Monserrat Catedral al Sur is home to several of Buenos Aires’s important historical sights. The barrio’s axis is the Avenida de Mayo, which links the Casa Rosada presidential palace (1873-1898) with the Congreso Nacional (National Congress, 1908). The perpendicular Avenida 9 de Julio splits Monserrat in half.
Plaza de Mayo
The Plaza de Mayo derives its name from the date of the Revolution of 1810, but it owes its fame to the massive demonstrations that have taken place here in support and protest of the Peróns, the Falklands/Malvinas war, and other political causes.
At its northwest corner, the imposing Catedral Metropolitana (1827) holds the remains of national icon José de San Martín. At the southwest corner, only part of the colonial Cabildo de Buenos Aires (1725-1765) survived construction of the Avenida de Mayo. If the economy were as solid as the northeast corner’s neoclassical Banco de la Nación (1939), Argentina would be a global powerhouse.
First among the Avenida de Mayo’s surviving landmarks, the legendary Café Tortoni (Av. de Mayo 825, tel. 011/4342-4328) dates from 1858. One of Buenos Aires’s most fiercely if quietly traditional places, the Tortoni has made no concessions to the 21st century and only a few to the 20th: upholstered chairs and marble tables stand among sturdy columns beneath a ceiling punctuated by stained-glass vitreaux; the wallpaper looks original between the dark-stained wooden trim; and the walls are decorated with pictures, portraits, and filete, the traditional calligraphy of Porteño sign-painters.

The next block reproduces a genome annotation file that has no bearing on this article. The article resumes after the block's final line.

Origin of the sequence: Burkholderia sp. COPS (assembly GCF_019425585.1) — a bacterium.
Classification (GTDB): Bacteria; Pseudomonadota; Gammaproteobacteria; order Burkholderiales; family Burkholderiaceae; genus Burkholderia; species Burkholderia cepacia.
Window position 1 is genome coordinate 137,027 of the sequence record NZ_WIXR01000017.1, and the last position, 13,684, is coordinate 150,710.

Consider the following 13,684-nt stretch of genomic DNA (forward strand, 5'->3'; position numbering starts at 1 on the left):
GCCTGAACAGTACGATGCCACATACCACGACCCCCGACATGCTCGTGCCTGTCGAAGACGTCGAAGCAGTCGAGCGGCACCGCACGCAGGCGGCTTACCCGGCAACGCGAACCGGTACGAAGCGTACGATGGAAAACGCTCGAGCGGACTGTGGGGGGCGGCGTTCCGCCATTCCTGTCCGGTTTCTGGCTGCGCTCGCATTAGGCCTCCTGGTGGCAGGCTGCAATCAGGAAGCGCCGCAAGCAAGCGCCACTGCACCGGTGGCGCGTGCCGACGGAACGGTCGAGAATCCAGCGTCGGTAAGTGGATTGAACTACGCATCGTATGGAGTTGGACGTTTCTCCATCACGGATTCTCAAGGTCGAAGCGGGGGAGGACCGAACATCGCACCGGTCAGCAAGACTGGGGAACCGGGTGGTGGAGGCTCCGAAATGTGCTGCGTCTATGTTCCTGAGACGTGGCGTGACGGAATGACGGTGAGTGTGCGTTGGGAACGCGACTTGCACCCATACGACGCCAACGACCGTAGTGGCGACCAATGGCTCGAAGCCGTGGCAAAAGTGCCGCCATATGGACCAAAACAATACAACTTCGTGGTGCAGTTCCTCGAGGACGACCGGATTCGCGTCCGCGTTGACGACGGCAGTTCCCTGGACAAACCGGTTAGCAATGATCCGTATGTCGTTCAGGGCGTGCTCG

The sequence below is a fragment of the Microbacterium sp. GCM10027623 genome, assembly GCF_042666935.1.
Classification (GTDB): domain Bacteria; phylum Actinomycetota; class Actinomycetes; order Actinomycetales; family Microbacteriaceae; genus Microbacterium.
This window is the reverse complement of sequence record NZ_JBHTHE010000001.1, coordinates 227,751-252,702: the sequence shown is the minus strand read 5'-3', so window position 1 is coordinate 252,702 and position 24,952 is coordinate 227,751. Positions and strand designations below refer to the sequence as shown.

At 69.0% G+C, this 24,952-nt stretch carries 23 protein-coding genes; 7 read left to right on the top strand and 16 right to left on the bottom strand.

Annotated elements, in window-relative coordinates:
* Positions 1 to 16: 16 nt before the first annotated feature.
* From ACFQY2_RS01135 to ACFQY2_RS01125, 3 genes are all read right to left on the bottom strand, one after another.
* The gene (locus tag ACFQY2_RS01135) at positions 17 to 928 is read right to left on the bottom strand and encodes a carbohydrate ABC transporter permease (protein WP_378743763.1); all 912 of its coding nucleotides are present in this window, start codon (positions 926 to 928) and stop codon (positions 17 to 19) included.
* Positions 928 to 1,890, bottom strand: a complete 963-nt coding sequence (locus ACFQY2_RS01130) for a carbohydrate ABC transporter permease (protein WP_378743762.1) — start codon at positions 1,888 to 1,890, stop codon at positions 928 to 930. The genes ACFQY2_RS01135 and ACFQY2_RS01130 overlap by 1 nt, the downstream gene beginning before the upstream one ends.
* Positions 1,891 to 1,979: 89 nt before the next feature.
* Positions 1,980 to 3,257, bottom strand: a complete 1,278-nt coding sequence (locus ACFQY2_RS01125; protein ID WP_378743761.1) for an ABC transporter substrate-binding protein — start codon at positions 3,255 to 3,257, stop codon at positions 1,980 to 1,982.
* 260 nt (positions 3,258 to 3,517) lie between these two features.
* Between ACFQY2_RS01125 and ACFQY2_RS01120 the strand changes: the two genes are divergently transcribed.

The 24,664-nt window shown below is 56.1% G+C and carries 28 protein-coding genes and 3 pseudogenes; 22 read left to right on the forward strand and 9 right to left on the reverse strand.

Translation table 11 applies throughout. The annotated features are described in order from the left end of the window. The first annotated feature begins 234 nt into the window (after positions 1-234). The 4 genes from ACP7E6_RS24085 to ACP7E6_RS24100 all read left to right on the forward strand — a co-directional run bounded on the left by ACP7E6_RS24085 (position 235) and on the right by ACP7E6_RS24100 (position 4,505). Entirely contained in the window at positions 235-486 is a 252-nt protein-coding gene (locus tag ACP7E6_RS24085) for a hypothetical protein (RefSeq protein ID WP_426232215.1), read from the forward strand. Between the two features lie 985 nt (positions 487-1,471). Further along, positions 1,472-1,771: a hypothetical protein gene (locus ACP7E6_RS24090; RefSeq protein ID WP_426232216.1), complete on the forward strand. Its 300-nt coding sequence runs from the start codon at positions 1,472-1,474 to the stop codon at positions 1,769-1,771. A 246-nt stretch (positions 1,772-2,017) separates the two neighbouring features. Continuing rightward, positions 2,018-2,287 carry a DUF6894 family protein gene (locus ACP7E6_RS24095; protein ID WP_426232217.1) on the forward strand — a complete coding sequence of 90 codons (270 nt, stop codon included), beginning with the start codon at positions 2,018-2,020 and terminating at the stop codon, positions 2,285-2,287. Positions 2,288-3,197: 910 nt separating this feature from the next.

Among the patrons acknowledged on the walls are tango singer Carlos Gardel, La Boca painter Benito Quinquela Martín, dramatists Luigi Pirandello and Federico García Lorca, and pianist Arthur Rubinstein; more recently, the Tortoni has hosted King Juan Carlos I of Spain and Hillary Rodham Clinton.
At the west end of Avenida de Mayo, the Plaza del Congreso (officially, Plaza de los Dos Congresos, 1904)–a frequent site for political demonstrations–faces the Congreso Nacional (1908), Argentina’s notoriously dysfunctional legislature.
South of Plaza de Mayo, Monserrat’s major colonial landmark is the Manzana de las Luces, comprising several ecclesiastical and educational institutions filling an entire block bounded by Alsina, Bolívar, Moreno, and Perú.
At Alsina and Defensa, the Farmacia de la Estrella (1900) is a classic apothecary distinguished by magnificent woodwork and health-oriented ceiling murals. Its exterior windows exhibit materials from the upstairs Museo de la Ciudad (Defensa 219, tel. 011/4331-9855, 11am-7pm Mon.-Fri., 10am-8pm Sat.-Sun., US$0.35, free Mon. and Wed.), specializing in elements of everyday Porteño life.
A block south, the Museo Etnográfico Juan B. Ambrosetti (Moreno 350, tel. 011/4345-8196, 1pm-7pm Tues.-Fri., 3pm-7pm Sat.-Sun., US$0.50) has superb archaeological, ethnographic, and ethnohistorical displays on the Tierra del Fuego archipelago. There are guided tours Saturday-Sunday at 4pm.
From the roof of the Casa de la Defensa (Defensa 372), Porteños poured boiling oil on British invaders in 1806-1807. Half a block south, at Avenida Belgrano, the 18th-century Iglesia y Convento de Santo Domingo shares grounds with the Instituto Nacional Belgraniano, a patriotic institute that contains the tomb of Argentine flag designer General Manuel Belgrano.
Excerpted from the Fourth Edition of Moon Patagonia.